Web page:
2015 = Empathy. Still working on that one too.

2016 = Serve. . . .to be continued…

Each of my words seem like no brainers, but the more I think, relfect, and observe I realize, yes these should be no brainers, but they are all areas of struggle for me.

So, with SERVE I promise to:

Serve my family – Dana and Seely first and foremost.

Serve our school, students, families, and staff to the best of my abilities.

Serve my Lord as he see fit for me to serve Him.

You may be asking ‘are you not already serving in these capacities?’

Yes, but not to the ability I could have or should have been.  To be completely honest I’ve been selfish.  I’ve struggled with balance and when push came to shove I chose me over we and what was best for those around me.

I know many will say you must take care of yourself in order to serve others. I don’t disagree with this. However, I believe I will be better able to serve myself by serving others first.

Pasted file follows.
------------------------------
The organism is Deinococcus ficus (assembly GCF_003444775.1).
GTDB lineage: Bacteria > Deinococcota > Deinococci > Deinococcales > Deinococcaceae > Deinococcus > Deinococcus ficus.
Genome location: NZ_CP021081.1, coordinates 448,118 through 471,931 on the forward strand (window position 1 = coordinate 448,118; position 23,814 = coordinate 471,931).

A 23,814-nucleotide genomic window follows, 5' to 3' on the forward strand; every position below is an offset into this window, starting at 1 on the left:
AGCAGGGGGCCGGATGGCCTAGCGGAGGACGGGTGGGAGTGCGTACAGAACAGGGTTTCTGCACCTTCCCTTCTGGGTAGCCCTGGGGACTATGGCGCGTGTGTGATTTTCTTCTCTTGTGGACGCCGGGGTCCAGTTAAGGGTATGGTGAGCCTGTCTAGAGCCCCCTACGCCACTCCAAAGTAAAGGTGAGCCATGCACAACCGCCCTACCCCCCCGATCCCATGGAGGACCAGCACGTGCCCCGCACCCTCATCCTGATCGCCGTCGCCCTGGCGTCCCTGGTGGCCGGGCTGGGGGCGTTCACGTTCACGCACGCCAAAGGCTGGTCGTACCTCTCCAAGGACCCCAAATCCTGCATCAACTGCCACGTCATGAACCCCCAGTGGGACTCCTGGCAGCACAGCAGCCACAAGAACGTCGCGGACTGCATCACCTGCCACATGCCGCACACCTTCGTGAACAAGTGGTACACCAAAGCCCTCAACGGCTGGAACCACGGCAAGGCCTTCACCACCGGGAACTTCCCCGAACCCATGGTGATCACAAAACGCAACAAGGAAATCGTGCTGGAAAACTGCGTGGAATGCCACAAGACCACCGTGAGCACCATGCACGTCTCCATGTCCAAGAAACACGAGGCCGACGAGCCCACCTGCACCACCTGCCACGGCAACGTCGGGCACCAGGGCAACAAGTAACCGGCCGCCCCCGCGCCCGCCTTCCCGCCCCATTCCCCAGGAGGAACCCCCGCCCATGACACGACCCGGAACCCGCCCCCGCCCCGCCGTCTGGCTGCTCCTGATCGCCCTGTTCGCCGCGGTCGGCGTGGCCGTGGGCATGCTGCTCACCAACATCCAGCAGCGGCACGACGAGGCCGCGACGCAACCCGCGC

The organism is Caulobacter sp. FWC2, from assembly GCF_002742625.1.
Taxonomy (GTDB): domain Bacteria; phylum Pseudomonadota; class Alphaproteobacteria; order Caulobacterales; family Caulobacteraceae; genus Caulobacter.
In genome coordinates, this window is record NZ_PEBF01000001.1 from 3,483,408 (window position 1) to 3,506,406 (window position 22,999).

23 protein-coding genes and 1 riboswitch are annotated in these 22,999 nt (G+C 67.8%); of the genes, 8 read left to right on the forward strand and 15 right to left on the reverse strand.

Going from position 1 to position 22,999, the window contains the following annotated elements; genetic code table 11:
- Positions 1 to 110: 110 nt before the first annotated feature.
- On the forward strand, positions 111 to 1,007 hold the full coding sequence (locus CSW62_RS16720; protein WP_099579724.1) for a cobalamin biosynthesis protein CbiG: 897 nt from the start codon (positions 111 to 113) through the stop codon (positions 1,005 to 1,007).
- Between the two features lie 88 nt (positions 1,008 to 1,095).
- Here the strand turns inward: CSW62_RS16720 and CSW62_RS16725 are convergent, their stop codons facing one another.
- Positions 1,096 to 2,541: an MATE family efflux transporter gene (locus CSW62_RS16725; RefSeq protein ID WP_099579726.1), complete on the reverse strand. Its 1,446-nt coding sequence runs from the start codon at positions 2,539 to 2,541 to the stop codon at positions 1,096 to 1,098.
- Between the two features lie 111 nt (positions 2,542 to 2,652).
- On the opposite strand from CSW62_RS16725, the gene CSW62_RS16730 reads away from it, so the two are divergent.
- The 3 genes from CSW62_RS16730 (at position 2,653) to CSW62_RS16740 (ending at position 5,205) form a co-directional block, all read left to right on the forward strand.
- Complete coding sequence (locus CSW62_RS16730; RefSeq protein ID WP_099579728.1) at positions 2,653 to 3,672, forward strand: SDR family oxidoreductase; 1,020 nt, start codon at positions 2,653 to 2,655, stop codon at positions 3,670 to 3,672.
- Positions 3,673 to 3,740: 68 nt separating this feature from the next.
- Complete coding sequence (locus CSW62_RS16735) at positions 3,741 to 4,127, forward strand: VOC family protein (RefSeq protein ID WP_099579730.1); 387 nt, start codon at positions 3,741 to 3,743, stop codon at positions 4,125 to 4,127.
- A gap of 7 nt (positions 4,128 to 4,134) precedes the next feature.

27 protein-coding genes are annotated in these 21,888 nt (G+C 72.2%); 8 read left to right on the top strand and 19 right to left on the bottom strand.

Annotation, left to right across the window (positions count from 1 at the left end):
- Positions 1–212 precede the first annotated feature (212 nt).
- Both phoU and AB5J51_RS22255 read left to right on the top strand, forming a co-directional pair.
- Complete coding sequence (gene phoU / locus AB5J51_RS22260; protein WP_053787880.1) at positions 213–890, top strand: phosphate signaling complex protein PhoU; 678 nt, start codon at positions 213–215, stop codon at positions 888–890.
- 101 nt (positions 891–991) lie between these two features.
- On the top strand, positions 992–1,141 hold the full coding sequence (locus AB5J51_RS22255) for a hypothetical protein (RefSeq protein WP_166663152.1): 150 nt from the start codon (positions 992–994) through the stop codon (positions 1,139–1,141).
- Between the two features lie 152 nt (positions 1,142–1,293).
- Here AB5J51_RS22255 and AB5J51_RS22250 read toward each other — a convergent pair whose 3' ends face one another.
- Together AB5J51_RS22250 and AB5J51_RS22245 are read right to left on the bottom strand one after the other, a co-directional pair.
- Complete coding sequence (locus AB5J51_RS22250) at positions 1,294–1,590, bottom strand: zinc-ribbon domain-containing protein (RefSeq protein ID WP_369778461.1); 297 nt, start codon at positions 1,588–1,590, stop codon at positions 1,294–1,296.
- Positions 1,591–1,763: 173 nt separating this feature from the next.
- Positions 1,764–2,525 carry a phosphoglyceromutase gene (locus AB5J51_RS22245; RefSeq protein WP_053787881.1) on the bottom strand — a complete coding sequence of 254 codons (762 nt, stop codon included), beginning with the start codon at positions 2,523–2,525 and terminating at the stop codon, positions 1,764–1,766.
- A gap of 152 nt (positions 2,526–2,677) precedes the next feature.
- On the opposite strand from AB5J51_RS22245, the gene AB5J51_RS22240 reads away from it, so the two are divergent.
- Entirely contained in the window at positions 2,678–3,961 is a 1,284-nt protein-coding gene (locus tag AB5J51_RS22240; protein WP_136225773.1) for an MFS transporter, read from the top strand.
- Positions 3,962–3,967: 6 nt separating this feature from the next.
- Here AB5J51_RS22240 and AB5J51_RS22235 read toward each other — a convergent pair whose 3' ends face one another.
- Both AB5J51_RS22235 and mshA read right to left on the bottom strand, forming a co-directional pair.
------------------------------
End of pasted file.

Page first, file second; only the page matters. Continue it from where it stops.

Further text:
Serving will no doubt be a struggle for me. It will require me to rely on my previous #OneWord Patience and Empathy as I strive to Serve each and every day.

Serving patiently and empathetically,

Bill

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Is it Optional to Grow?

I’ve shared the quote “Change is inevitable. Growth is optional” several times via Twitter. However, I struggle with the words and actions behind it.

Is growth really optional any longer? Can we expect to be better as educators without learning and growth?

The cliche you can lead a horse to water, but you can’t make it drink is very true. However, we can make them thirsty.